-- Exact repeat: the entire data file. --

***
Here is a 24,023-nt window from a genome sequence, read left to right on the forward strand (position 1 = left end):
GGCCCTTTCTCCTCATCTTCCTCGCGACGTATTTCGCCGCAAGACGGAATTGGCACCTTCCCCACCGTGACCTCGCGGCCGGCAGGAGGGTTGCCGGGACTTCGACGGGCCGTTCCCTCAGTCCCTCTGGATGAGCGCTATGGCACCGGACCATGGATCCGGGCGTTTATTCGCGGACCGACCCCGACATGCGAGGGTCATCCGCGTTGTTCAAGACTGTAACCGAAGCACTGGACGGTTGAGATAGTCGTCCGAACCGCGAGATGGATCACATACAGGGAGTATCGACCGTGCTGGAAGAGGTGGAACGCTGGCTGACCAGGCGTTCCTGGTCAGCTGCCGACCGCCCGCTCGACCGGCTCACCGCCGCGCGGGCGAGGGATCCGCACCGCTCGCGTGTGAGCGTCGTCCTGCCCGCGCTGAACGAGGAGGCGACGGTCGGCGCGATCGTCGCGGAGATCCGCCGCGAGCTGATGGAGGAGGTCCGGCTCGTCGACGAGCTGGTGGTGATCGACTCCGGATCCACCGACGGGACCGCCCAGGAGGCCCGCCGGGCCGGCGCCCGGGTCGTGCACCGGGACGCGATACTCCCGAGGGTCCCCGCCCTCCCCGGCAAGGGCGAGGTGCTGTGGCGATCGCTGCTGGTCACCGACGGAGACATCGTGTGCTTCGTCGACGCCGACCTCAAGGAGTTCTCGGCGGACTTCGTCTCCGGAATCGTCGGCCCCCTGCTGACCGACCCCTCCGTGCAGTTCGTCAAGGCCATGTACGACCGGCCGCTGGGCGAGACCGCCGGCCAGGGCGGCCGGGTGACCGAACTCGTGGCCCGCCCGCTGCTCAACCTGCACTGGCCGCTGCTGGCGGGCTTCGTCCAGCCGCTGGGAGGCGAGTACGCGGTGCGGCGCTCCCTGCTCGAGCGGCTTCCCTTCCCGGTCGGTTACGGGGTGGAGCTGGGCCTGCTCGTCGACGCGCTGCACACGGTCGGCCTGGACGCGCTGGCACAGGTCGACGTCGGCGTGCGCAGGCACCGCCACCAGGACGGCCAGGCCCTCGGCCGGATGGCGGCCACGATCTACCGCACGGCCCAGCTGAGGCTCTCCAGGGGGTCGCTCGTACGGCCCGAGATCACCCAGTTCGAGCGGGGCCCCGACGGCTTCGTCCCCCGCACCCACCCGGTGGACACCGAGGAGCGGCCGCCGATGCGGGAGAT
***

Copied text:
Here is a 24,023-nt window from a genome sequence, read left to right on the forward strand (position 1 = left end):
GGCCCTTTCTCCTCATCTTCCTCGCGACGTATTTCGCCGCAAGACGGAATTGGCACCTTCCCCACCGTGACCTCGCGGCCGGCAGGAGGGTTGCCGGGACTTCGACGGGCCGTTCCCTCAGTCCCTCTGGATGAGCGCTATGGCACCGGACCATGGATCCGGGCGTTTATTCGCGGACCGACCCCGACATGCGAGGGTCATCCGCGTTGTTCAAGACTGTAACCGAAGCACTGGACGGTTGAGATAGTCGTCCGAACCGCGAGATGGATCACATACAGGGAGTATCGACCGTGCTGGAAGAGGTGGAACGCTGGCTGACCAGGCGTTCCTGGTCAGCTGCCGACCGCCCGCTCGACCGGCTCACCGCCGCGCGGGCGAGGGATCCGCACCGCTCGCGTGTGAGCGTCGTCCTGCCCGCGCTGAACGAGGAGGCGACGGTCGGCGCGATCGTCGCGGAGATCCGCCGCGAGCTGATGGAGGAGGTCCGGCTCGTCGACGAGCTGGTGGTGATCGACTCCGGATCCACCGACGGGACCGCCCAGGAGGCCCGCCGGGCCGGCGCCCGGGTCGTGCACCGGGACGCGATACTCCCGAGGGTCCCCGCCCTCCCCGGCAAGGGCGAGGTGCTGTGGCGATCGCTGCTGGTCACCGACGGAGACATCGTGTGCTTCGTCGACGCCGACCTCAAGGAGTTCTCGGCGGACTTCGTCTCCGGAATCGTCGGCCCCCTGCTGACCGACCCCTCCGTGCAGTTCGTCAAGGCCATGTACGACCGGCCGCTGGGCGAGACCGCCGGCCAGGGCGGCCGGGTGACCGAACTCGTGGCCCGCCCGCTGCTCAACCTGCACTGGCCGCTGCTGGCGGGCTTCGTCCAGCCGCTGGGAGGCGAGTACGCGGTGCGGCGCTCCCTGCTCGAGCGGCTTCCCTTCCCGGTCGGTTACGGGGTGGAGCTGGGCCTGCTCGTCGACGCGCTGCACACGGTCGGCCTGGACGCGCTGGCACAGGTCGACGTCGGCGTGCGCAGGCACCGCCACCAGGACGGCCAGGCCCTCGGCCGGATGGCGGCCACGATCTACCGCACGGCCCAGCTGAGGCTCTCCAGGGGGTCGCTCGTACGGCCCGAGATCACCCAGTTCGAGCGGGGCCCCGACGGCTTCGTCCCCCGCACCCACCCGGTGGACACCGAGGAGCGGCCGCCGATGCGGGAGAT